A square panel, either carved or plain, in a classical frieze, set between two triglyphs.
A niche in the prayer hall of a mosque, which is positioned to indicate the direction of Mecca and is often elaborately decorated with tiles or mocarabe ornament.
A form of ornament used in Islamic architecture, in which miniature arches and stalactitelike forms adorn ceilings and vaults.
A movement in architecture originating in the early 20th century, concerned with adapting architecture to social needs. Modernist architects were influenced by the idea of functionalism (the form a building takes should be dictated by its function). They built with steel, concrete, and glass, and rejected ornamentation. Modernist buildings tend to be asymmetrical, have flat roofs, and be lit by long strips of windows.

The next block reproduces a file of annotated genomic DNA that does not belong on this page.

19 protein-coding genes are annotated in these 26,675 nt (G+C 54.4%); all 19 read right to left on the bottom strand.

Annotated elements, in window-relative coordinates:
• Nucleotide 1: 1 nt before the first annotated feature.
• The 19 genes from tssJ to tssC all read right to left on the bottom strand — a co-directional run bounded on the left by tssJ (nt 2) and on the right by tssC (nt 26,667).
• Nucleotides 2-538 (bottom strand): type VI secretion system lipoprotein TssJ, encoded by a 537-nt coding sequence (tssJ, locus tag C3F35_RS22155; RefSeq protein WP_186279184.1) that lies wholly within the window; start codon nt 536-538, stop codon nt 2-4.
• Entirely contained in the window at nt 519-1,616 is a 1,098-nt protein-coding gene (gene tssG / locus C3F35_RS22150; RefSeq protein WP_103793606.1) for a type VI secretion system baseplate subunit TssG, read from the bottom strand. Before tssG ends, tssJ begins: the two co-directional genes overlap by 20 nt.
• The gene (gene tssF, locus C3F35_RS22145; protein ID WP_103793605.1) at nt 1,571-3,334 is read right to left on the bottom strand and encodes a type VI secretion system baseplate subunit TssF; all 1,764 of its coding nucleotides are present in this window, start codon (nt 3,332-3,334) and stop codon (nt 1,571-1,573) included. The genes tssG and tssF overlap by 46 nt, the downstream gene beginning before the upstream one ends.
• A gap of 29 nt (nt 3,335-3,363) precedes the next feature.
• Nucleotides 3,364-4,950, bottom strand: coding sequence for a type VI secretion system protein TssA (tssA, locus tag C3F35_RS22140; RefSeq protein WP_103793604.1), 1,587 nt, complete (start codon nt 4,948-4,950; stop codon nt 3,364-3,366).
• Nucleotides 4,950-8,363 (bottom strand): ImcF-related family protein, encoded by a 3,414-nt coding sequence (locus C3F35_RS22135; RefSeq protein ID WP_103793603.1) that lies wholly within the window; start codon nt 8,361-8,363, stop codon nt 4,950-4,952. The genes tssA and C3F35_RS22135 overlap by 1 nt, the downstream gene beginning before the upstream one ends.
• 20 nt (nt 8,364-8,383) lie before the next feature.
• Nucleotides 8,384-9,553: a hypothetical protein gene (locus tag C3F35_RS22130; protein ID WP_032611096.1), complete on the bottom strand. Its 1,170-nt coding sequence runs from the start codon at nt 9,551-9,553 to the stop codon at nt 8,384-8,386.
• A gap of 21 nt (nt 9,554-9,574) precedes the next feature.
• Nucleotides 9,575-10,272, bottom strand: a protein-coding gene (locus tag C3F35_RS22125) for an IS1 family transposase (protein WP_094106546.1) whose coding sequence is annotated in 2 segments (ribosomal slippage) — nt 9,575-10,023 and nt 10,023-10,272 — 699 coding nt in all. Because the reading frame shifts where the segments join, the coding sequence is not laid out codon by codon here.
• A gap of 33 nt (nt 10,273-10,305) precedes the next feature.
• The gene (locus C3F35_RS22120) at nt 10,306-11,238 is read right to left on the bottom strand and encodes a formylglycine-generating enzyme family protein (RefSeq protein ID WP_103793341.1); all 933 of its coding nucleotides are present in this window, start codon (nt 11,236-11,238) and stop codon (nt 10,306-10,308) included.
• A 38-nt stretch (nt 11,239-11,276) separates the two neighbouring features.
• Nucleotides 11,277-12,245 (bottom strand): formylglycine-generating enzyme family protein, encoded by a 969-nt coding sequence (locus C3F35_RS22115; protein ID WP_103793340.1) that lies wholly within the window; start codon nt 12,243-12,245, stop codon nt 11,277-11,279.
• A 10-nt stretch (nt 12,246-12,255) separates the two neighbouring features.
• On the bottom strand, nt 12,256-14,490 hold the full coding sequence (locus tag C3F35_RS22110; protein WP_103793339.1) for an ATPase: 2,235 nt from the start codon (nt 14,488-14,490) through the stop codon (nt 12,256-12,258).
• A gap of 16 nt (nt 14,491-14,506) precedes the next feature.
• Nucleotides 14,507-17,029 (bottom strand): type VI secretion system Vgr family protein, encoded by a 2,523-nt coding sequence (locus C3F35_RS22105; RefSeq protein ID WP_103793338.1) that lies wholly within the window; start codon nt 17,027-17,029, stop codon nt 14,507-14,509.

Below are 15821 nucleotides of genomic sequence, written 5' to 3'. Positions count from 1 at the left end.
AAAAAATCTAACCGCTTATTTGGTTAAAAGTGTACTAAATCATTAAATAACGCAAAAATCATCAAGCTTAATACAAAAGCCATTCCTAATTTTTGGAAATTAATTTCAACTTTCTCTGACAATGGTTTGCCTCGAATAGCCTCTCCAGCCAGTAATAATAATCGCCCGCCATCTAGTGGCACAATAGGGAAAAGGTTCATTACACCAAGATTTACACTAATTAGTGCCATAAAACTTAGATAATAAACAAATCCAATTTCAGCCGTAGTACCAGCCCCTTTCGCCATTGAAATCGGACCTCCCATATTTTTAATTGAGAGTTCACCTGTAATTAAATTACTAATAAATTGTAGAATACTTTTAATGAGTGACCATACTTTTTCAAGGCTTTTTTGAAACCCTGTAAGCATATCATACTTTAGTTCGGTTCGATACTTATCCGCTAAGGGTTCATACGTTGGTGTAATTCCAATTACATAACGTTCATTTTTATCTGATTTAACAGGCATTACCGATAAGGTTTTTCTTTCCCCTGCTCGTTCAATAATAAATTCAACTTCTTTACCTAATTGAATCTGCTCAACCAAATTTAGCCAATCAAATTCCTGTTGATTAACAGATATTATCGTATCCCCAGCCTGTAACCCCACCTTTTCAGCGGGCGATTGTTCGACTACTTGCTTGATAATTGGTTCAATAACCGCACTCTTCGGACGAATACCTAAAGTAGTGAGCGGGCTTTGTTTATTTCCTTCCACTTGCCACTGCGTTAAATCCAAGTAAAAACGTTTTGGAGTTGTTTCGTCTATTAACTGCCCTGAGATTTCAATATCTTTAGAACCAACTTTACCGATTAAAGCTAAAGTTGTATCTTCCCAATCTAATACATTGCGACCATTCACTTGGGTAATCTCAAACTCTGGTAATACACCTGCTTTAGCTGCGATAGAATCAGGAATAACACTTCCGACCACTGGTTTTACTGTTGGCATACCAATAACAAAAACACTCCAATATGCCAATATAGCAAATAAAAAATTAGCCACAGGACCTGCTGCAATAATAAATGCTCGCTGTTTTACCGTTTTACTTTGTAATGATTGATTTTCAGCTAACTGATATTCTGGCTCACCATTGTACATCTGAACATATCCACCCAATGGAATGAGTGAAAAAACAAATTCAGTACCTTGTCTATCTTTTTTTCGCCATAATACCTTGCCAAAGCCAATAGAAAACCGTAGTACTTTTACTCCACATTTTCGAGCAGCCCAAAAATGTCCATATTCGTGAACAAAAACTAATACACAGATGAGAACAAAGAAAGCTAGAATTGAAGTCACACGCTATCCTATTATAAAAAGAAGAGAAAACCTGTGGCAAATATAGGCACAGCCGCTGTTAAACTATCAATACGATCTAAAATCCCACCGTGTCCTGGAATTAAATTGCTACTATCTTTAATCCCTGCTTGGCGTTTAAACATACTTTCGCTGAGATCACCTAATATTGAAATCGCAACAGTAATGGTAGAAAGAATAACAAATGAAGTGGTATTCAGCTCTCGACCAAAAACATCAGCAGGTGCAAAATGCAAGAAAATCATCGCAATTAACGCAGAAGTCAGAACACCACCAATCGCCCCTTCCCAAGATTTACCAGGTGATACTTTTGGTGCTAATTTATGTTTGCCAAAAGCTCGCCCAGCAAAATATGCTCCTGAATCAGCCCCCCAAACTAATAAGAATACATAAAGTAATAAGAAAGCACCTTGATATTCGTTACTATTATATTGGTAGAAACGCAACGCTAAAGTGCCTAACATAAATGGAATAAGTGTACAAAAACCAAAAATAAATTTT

In Islamic architecture a building that is used for prayer and oriented toward Mecca. A mosque may incorporate a school as well as a prayer hall.
A decorative edging or band, often of carved stone, projecting from a wall or other surface.
An elegant style of architecture with intricate decoration that developed in India under the Mughal emperors (early 16th to the early 18th centuries). It incorporated Persian and Asian elements, such as onion-shaped domes.
A vertical upright dividing a window into sections.
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